Law is a social institution that regulates behaviour, punishes those who break it and enforces social order. It is the source of much scholarly enquiry in philosophy, history, economic analysis and sociology. It also shapes politics, economics and society in various ways and acts as a mediator between people.
From a methodological standpoint, law is distinctly different from other disciplines. Its normative statements are prescriptive, whereas those of other sciences, such as empirical ones like the law of gravity, descriptively describe what happens or have a causal character. In law, however, this difference is even more pronounced: normative statements are not merely descriptive but they assert a duty for people to behave in certain ways.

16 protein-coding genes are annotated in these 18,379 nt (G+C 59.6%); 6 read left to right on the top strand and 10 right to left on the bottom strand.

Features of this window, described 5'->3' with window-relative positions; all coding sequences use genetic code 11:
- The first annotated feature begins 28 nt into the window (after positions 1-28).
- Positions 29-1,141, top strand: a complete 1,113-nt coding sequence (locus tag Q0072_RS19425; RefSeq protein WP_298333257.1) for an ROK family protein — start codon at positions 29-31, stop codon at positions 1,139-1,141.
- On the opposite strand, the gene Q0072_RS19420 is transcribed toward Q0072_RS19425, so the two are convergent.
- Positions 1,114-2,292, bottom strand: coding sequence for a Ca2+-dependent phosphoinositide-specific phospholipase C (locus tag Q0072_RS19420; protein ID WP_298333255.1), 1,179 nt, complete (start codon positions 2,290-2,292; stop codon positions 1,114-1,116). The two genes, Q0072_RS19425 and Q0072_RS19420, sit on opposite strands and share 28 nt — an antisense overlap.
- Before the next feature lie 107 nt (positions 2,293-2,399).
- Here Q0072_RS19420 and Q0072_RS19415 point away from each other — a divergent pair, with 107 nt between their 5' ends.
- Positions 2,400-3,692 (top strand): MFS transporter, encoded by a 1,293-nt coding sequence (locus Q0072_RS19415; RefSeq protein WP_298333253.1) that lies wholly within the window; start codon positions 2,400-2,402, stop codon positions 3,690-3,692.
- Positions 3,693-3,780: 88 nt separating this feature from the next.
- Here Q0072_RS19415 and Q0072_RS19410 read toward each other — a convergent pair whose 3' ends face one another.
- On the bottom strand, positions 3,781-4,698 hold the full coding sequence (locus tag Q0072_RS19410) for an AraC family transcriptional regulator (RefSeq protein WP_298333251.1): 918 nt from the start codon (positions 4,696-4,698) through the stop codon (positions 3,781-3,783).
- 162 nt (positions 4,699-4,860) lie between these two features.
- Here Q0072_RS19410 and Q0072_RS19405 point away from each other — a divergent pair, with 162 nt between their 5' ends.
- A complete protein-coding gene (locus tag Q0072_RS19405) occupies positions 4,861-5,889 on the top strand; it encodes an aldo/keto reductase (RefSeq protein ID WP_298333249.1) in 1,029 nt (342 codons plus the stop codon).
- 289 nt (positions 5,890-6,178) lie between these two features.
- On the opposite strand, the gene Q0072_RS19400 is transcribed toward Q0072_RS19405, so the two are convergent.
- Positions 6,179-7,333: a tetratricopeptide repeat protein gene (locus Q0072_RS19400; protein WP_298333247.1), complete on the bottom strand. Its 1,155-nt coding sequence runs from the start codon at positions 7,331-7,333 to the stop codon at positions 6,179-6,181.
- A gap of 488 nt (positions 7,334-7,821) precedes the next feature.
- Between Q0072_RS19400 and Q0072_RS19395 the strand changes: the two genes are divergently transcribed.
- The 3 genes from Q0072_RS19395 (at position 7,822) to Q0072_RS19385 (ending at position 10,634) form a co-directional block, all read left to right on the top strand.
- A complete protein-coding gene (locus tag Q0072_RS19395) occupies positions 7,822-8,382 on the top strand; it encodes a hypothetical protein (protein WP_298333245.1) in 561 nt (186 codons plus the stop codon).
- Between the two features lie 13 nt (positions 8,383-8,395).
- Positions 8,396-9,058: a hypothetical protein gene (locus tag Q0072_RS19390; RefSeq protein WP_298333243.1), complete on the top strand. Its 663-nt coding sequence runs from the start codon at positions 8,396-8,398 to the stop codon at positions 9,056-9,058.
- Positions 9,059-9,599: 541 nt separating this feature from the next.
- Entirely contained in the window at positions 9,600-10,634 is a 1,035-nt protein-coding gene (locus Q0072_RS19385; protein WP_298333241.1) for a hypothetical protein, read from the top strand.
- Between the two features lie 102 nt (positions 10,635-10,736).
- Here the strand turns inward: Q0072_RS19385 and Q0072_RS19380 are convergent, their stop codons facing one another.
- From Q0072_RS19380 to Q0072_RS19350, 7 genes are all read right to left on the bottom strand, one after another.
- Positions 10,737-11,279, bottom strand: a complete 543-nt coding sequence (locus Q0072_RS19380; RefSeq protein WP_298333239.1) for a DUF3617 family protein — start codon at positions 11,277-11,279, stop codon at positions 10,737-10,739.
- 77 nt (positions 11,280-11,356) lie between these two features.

The subject matter of law is wide, and it can be broken down into three categories, though the subjects frequently intertwine or overlap. Labour law, for example, concerns the tripartite industrial relationship between employer, worker and trade union and includes such issues as a legal minimum wage. Administrative law involves the regulations of state institutions, such as government agencies and governmental departments. It can be distinguished from criminal law, which deals with the punishment of people who commit crimes such as robbery or murder. Civil law relates to the resolution of lawsuits between citizens. This can be distinguished from the rules of procedure, such as evidence law, which outlines what material is allowed in court cases and which is not. The laws of property, such as land, water and the rights to companies like electricity and gas are examples of commercial law.